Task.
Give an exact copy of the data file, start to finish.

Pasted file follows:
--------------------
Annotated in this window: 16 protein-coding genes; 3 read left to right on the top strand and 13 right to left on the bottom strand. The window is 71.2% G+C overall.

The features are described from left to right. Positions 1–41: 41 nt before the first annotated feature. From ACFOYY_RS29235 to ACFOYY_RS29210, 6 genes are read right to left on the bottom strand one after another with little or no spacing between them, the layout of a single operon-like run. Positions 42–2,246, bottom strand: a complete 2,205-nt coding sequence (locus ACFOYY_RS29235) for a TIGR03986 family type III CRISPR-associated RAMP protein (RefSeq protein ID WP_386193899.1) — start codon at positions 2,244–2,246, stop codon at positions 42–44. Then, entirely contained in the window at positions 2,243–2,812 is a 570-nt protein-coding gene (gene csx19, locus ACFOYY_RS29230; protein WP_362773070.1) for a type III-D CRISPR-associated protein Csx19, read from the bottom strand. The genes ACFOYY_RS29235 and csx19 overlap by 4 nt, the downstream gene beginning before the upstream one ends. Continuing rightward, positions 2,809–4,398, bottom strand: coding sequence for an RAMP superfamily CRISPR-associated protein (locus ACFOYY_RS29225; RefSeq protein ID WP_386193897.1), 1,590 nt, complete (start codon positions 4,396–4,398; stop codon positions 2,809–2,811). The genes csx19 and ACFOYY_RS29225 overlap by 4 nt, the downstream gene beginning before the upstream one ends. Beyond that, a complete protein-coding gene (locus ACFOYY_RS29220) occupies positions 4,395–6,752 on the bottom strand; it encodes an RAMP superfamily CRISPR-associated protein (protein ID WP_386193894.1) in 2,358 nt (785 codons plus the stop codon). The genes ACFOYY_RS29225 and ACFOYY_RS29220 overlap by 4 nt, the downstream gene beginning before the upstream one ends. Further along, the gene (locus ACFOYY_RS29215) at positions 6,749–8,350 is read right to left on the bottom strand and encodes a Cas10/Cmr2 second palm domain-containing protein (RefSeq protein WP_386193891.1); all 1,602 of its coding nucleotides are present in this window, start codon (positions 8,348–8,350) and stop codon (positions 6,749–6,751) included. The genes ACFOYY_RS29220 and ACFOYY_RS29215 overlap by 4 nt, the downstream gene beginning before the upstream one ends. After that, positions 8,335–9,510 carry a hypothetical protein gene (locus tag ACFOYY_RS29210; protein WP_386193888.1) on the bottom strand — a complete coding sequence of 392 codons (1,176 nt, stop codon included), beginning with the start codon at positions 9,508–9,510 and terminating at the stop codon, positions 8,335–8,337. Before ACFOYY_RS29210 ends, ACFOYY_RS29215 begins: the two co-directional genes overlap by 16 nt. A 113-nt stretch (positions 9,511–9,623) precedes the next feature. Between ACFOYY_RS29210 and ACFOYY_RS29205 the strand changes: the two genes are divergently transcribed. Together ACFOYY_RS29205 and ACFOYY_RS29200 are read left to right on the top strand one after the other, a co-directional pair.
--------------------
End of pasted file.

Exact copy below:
Annotated in this window: 16 protein-coding genes; 3 read left to right on the top strand and 13 right to left on the bottom strand. The window is 71.2% G+C overall.

The features are described from left to right. Positions 1–41: 41 nt before the first annotated feature. From ACFOYY_RS29235 to ACFOYY_RS29210, 6 genes are read right to left on the bottom strand one after another with little or no spacing between them, the layout of a single operon-like run. Positions 42–2,246, bottom strand: a complete 2,205-nt coding sequence (locus ACFOYY_RS29235) for a TIGR03986 family type III CRISPR-associated RAMP protein (RefSeq protein ID WP_386193899.1) — start codon at positions 2,244–2,246, stop codon at positions 42–44. Then, entirely contained in the window at positions 2,243–2,812 is a 570-nt protein-coding gene (gene csx19, locus ACFOYY_RS29230; protein WP_362773070.1) for a type III-D CRISPR-associated protein Csx19, read from the bottom strand. The genes ACFOYY_RS29235 and csx19 overlap by 4 nt, the downstream gene beginning before the upstream one ends. Continuing rightward, positions 2,809–4,398, bottom strand: coding sequence for an RAMP superfamily CRISPR-associated protein (locus ACFOYY_RS29225; RefSeq protein ID WP_386193897.1), 1,590 nt, complete (start codon positions 4,396–4,398; stop codon positions 2,809–2,811). The genes csx19 and ACFOYY_RS29225 overlap by 4 nt, the downstream gene beginning before the upstream one ends. Beyond that, a complete protein-coding gene (locus ACFOYY_RS29220) occupies positions 4,395–6,752 on the bottom strand; it encodes an RAMP superfamily CRISPR-associated protein (protein ID WP_386193894.1) in 2,358 nt (785 codons plus the stop codon). The genes ACFOYY_RS29225 and ACFOYY_RS29220 overlap by 4 nt, the downstream gene beginning before the upstream one ends. Further along, the gene (locus ACFOYY_RS29215) at positions 6,749–8,350 is read right to left on the bottom strand and encodes a Cas10/Cmr2 second palm domain-containing protein (RefSeq protein WP_386193891.1); all 1,602 of its coding nucleotides are present in this window, start codon (positions 8,348–8,350) and stop codon (positions 6,749–6,751) included. The genes ACFOYY_RS29220 and ACFOYY_RS29215 overlap by 4 nt, the downstream gene beginning before the upstream one ends. After that, positions 8,335–9,510 carry a hypothetical protein gene (locus tag ACFOYY_RS29210; protein WP_386193888.1) on the bottom strand — a complete coding sequence of 392 codons (1,176 nt, stop codon included), beginning with the start codon at positions 9,508–9,510 and terminating at the stop codon, positions 8,335–8,337. Before ACFOYY_RS29210 ends, ACFOYY_RS29215 begins: the two co-directional genes overlap by 16 nt. A 113-nt stretch (positions 9,511–9,623) precedes the next feature. Between ACFOYY_RS29210 and ACFOYY_RS29205 the strand changes: the two genes are divergently transcribed. Together ACFOYY_RS29205 and ACFOYY_RS29200 are read left to right on the top strand one after the other, a co-directional pair.